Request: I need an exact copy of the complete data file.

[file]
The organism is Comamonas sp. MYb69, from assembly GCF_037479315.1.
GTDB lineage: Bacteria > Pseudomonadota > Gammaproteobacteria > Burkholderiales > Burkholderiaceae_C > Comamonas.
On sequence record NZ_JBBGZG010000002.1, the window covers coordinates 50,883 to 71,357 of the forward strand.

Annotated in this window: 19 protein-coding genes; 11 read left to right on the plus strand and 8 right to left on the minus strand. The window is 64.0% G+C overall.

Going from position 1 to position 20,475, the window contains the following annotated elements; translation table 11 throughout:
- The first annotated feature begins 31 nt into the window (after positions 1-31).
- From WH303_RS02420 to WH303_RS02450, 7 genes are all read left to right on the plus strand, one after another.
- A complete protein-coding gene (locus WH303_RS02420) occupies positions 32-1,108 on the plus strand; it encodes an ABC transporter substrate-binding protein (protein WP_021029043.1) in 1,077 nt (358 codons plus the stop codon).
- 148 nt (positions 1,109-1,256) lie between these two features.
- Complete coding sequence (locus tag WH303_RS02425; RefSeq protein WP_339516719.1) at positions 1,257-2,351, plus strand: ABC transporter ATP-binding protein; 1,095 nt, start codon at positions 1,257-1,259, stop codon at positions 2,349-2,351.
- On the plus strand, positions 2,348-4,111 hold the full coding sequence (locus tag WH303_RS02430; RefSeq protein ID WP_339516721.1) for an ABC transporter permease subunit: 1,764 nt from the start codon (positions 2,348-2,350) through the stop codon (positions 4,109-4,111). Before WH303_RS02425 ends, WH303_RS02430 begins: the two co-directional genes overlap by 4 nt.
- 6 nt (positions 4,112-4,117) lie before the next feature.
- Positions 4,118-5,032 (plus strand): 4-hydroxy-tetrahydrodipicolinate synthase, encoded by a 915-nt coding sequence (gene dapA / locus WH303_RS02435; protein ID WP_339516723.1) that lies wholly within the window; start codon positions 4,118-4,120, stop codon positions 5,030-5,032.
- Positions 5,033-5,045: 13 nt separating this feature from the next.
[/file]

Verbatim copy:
The organism is Comamonas sp. MYb69, from assembly GCF_037479315.1.
GTDB lineage: Bacteria > Pseudomonadota > Gammaproteobacteria > Burkholderiales > Burkholderiaceae_C > Comamonas.
On sequence record NZ_JBBGZG010000002.1, the window covers coordinates 50,883 to 71,357 of the forward strand.

Annotated in this window: 19 protein-coding genes; 11 read left to right on the plus strand and 8 right to left on the minus strand. The window is 64.0% G+C overall.

Going from position 1 to position 20,475, the window contains the following annotated elements; translation table 11 throughout:
- The first annotated feature begins 31 nt into the window (after positions 1-31).
- From WH303_RS02420 to WH303_RS02450, 7 genes are all read left to right on the plus strand, one after another.
- A complete protein-coding gene (locus WH303_RS02420) occupies positions 32-1,108 on the plus strand; it encodes an ABC transporter substrate-binding protein (protein WP_021029043.1) in 1,077 nt (358 codons plus the stop codon).
- 148 nt (positions 1,109-1,256) lie between these two features.
- Complete coding sequence (locus tag WH303_RS02425; RefSeq protein WP_339516719.1) at positions 1,257-2,351, plus strand: ABC transporter ATP-binding protein; 1,095 nt, start codon at positions 1,257-1,259, stop codon at positions 2,349-2,351.
- On the plus strand, positions 2,348-4,111 hold the full coding sequence (locus tag WH303_RS02430; RefSeq protein ID WP_339516721.1) for an ABC transporter permease subunit: 1,764 nt from the start codon (positions 2,348-2,350) through the stop codon (positions 4,109-4,111). Before WH303_RS02425 ends, WH303_RS02430 begins: the two co-directional genes overlap by 4 nt.
- 6 nt (positions 4,112-4,117) lie before the next feature.
- Positions 4,118-5,032 (plus strand): 4-hydroxy-tetrahydrodipicolinate synthase, encoded by a 915-nt coding sequence (gene dapA / locus WH303_RS02435; protein ID WP_339516723.1) that lies wholly within the window; start codon positions 4,118-4,120, stop codon positions 5,030-5,032.
- Positions 5,033-5,045: 13 nt separating this feature from the next.